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Leafie Herb Stew

Organic Beef Marrow Bone Stock

leafie stew 

Organic Beef Marrow Bone Stock

The mighty Organic Beef Marrow Bone Stock

Bone broths and stocks are amazing! They can be digestive aids that assist intestinal healing, skin repair, gut health, hair strength and immunity.



These steaming bowls of goodness are central to our Gut Health Food Plan and for good reason. We incorporate them as often as possible into our plan, using different recipes and even drinks.  

Marrow bone stock should be made from well sourced high quality ingredients; free-range, grass-fed, organic well cared for stock.  If you don’t already, it’s now time to get to know your local farmer or farmer’s market stalls!

Why bone broths and stocks:



There are many health benefits associated with bone broths and stocks.  A high quality well prepared stock will be rich source of nutrients and minerals , including:

Calcium, magnesium and important amino acids particularly arginine, glycine and proline.

Glycine supports digestion and the secretion of gastric acids, the body’s detoxification process and is used in the synthesis of haemoglobin, bile salts and other naturally occurring chemicals within the body.    

Proline, especially when paired with vitamin C supports good skin health.  

Gelatine, which improves collagen, and is renowned for digestive and skin health support.  


Broth provides all of this goodness in an easy to assimilate form, meaning that it is easy to absorb and gentle on your digestive system.

  • 2 kg organic grass fed beef marrow bones
  • 4 litres filtered water (minimum)
  • 2 tbsp organic apple cider vinegar
  • 5 medium organic onions (roughly chopped)
  • 1 bulb organic garlic (peeled cloves)
  • 1 bunch fresh bay leaves
  • 1 bunch fresh rosemary
  • 1 bunch fresh thyme
  1. Nutrition summary:

    Calorie breakdown: 6% fat, 37% carbs, 57% protein.

    Common Serving Sizes:

    Serving Size    Calories
    1 oz                  4 Calories
    100 g               13 Calories

    1 cup:
    Calories 31
    Fat 0.22g
    Carbs 2.88g
    Protein 4.73g


    Prepare your raw bones by roasting for around 40 minutes on 180oC (370oF) 400 ° F or until the bones are browned. Roasting the bones improves the flavour, particularly in beef stock.

    Once the bones are browned pour into your large slow cooker, stock or crockpot, making sure that you pour in of the marrow fat too.

    Pour (filtered) water over the bones making sure that the bones are covered and bring to the boil.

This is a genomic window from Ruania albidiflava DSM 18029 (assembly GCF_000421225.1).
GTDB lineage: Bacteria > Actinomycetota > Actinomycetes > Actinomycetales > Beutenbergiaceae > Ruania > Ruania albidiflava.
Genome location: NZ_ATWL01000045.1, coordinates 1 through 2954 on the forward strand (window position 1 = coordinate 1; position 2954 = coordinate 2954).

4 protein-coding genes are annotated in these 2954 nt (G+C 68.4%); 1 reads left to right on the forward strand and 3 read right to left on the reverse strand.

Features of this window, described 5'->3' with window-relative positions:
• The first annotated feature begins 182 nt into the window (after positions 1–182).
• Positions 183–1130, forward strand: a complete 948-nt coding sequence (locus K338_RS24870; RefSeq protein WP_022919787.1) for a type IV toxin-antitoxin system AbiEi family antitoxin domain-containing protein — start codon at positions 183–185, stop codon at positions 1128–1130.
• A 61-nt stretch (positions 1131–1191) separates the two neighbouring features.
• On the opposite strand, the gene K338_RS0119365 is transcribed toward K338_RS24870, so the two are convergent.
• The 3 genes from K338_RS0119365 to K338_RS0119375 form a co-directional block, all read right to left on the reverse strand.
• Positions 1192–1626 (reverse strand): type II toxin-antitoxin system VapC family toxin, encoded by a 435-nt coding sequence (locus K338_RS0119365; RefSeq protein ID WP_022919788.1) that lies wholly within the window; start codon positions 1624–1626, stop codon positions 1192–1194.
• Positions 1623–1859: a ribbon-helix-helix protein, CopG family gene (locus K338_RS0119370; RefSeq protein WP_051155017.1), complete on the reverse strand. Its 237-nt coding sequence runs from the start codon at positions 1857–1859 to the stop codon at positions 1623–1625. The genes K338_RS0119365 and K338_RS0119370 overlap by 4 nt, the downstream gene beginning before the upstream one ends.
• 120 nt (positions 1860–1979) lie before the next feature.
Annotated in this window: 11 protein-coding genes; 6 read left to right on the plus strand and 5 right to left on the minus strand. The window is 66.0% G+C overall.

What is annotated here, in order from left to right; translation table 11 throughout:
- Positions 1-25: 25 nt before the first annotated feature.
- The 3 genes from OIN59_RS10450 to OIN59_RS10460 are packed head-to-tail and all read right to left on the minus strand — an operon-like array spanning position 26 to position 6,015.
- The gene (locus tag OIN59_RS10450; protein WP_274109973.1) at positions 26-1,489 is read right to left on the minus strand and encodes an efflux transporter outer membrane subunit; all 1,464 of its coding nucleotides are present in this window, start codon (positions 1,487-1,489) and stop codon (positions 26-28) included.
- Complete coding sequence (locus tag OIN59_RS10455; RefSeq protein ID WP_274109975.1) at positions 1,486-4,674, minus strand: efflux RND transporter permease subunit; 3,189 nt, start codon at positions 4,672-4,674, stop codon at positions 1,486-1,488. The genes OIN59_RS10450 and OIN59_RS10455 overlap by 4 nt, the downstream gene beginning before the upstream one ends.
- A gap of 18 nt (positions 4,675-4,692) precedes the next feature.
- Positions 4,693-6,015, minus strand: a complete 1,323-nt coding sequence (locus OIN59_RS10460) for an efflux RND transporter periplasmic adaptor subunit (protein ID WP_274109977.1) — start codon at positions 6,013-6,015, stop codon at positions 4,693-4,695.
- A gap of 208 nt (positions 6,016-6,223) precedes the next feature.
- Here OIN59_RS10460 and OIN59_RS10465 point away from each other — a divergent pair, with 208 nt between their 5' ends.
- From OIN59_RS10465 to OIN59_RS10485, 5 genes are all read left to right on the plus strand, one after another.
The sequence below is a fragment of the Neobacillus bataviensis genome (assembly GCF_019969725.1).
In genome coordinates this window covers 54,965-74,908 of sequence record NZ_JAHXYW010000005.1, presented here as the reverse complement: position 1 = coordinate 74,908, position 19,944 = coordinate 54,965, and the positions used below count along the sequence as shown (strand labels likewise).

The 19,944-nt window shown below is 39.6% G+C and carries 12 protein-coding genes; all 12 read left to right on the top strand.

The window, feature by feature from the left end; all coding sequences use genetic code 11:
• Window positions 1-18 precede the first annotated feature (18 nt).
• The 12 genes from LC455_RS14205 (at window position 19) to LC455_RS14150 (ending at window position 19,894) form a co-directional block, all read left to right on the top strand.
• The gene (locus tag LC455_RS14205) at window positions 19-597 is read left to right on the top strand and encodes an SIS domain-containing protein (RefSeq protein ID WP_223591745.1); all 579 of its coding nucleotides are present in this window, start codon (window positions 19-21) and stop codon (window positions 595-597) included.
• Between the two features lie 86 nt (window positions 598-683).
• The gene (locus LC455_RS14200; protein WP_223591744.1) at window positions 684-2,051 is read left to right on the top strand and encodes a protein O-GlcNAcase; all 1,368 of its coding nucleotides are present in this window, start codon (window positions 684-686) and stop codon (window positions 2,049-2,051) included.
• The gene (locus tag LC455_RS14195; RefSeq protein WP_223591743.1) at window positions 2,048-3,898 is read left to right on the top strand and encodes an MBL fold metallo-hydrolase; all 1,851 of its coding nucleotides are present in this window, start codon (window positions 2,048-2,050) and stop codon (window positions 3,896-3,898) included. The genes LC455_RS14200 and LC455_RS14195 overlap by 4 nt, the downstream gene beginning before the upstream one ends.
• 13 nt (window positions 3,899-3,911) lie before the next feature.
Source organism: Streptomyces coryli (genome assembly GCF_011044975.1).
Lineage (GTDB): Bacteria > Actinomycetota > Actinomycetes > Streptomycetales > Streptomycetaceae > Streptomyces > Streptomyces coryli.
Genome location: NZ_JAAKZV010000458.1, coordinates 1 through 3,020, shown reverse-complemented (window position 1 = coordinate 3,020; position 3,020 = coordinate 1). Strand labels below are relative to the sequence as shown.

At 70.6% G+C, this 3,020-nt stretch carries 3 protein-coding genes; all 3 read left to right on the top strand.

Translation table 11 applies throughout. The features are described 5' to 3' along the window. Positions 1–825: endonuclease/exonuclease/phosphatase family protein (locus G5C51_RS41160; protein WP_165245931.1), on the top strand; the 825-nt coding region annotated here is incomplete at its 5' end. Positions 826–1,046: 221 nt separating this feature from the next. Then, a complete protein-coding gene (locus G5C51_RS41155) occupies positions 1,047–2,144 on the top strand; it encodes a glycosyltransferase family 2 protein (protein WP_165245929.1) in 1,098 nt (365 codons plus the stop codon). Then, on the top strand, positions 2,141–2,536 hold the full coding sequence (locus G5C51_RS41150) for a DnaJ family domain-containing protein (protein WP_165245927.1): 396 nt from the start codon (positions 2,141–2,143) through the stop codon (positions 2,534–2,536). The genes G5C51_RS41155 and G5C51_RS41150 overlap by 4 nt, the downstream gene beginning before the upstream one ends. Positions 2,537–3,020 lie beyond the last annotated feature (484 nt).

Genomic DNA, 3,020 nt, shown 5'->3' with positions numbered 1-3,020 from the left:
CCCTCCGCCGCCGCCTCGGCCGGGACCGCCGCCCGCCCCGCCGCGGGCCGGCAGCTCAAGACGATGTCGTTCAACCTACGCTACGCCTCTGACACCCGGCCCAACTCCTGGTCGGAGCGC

Once you’ve brought the water to a boil turn down the temperature to simmer and add the apple cider vinegar, chopped onions and garlic and herbs.

    Simmer for several hours, the longer the better, adding extra filtered water as needed.

    When the stock is a golden colour with a shimmering surface from the fats turn the stove off and allow to cool. The stock should set just like gelatine, and the fat should rise to the top.

    Ladle into storage containers and freeze or refrigerate until use, discarding the bones. Clear labelling and dating always helps.

Making your own stocks and broths is simple once you get into the habit of producing your batches, marrow bones are inexpensive too! 


Tip: Make a batch and freeze containers, so that you can use portions conveniently and frequently. Every autumn season I stock up my freezer with a variety of stocks and other savoury homemade nutrient dense soups and broths. I can then magically serve up a steaming bowl each day of delicious soup, adding in fresh herbs or additional chopped vegetables to adjust the flavour.


Some ways to use your broth:

  • A mug of soup during the day, even at breakfast time!
  • As a light starter before a meal.
  • As the stock for a soup, with blended low carbohydrate vegetables and added chicken or beef pieces for a meal.
  • Used as stock for a spicy asian soup, or rich seafood chowder.
  • Stew stock; by simmering organic chicken thighs until cooked through. Then adding chopped vegetables in the last minutes of cooking so that they are not over soft or sour; garlic, leeks, carrots, celery, cabbage, broccoli, turnip, brussels sprouts or ribbons of courgette.  

 


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